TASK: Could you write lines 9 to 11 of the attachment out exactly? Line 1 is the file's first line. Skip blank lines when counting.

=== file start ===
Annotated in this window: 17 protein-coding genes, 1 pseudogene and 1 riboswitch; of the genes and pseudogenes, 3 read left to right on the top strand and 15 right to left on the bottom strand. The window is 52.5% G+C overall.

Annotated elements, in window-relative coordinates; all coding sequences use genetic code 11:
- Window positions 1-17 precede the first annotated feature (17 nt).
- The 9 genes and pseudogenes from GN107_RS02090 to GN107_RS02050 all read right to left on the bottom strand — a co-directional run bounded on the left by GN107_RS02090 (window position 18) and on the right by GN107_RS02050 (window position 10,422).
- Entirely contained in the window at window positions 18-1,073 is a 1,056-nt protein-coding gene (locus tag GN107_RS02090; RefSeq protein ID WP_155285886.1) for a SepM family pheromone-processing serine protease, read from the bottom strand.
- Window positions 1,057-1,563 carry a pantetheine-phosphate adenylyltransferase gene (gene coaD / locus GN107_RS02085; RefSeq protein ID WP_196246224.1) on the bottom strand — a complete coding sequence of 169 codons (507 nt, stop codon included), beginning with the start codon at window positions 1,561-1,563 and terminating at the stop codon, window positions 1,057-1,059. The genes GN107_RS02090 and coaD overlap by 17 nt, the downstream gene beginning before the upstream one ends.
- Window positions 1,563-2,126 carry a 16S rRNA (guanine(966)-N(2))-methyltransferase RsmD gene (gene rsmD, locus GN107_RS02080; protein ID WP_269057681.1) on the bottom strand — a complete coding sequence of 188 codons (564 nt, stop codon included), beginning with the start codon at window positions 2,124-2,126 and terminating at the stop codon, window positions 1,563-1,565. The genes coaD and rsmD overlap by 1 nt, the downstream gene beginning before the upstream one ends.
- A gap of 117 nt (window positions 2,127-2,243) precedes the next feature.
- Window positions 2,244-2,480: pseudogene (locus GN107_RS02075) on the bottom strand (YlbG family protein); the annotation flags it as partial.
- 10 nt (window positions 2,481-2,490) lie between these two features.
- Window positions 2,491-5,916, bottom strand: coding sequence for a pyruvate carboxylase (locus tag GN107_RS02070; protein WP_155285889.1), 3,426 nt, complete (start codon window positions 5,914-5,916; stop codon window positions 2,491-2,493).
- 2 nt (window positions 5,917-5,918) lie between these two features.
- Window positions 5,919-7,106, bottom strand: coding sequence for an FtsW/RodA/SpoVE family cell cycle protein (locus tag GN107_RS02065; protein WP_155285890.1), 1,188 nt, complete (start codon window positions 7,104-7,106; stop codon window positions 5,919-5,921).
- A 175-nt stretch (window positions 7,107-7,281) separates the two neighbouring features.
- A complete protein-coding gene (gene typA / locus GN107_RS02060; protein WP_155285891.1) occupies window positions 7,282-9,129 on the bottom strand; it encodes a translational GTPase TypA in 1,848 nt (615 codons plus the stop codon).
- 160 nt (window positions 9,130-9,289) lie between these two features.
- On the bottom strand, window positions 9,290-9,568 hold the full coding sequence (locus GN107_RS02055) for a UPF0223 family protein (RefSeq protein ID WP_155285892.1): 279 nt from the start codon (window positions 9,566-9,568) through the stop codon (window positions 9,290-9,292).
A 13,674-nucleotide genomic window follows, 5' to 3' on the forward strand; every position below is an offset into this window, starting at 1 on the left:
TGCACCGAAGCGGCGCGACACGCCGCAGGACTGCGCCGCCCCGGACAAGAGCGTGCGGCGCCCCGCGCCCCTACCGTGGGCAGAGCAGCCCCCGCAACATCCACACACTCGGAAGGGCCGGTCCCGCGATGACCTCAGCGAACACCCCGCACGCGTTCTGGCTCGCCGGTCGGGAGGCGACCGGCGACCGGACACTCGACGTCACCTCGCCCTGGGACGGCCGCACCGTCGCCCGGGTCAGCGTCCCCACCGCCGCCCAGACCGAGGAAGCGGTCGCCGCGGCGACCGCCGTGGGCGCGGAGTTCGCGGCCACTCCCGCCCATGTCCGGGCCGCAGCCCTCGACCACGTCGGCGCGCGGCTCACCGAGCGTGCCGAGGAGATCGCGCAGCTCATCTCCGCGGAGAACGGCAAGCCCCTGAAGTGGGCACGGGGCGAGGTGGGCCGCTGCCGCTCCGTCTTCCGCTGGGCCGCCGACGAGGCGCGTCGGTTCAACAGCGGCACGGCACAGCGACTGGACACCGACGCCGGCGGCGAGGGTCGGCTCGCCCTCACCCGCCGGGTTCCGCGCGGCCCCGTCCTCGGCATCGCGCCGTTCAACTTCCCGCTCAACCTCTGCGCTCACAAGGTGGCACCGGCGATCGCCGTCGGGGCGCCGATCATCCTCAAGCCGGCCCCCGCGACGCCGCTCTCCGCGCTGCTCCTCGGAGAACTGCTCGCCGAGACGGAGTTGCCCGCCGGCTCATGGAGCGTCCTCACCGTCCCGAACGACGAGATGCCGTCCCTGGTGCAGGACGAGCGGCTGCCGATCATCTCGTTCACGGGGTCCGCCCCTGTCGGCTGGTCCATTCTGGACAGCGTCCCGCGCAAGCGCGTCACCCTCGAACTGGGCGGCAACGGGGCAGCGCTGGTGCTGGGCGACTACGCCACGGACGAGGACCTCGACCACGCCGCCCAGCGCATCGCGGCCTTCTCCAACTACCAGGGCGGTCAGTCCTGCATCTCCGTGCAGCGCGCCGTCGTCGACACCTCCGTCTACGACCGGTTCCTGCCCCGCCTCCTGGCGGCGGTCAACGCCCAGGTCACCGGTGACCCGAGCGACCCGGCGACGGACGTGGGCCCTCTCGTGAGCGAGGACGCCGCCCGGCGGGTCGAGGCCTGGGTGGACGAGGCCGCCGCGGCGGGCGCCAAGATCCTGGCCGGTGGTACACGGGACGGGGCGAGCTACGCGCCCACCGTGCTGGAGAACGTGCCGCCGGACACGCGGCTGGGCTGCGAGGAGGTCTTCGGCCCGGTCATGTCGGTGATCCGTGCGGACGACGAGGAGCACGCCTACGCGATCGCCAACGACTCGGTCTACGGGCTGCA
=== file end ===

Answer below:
- Window positions 2,244-2,480: pseudogene (locus GN107_RS02075) on the bottom strand (YlbG family protein); the annotation flags it as partial.
- 10 nt (window positions 2,481-2,490) lie between these two features.
- Window positions 2,491-5,916, bottom strand: coding sequence for a pyruvate carboxylase (locus tag GN107_RS02070; protein WP_155285889.1), 3,426 nt, complete (start codon window positions 5,914-5,916; stop codon window positions 2,491-2,493).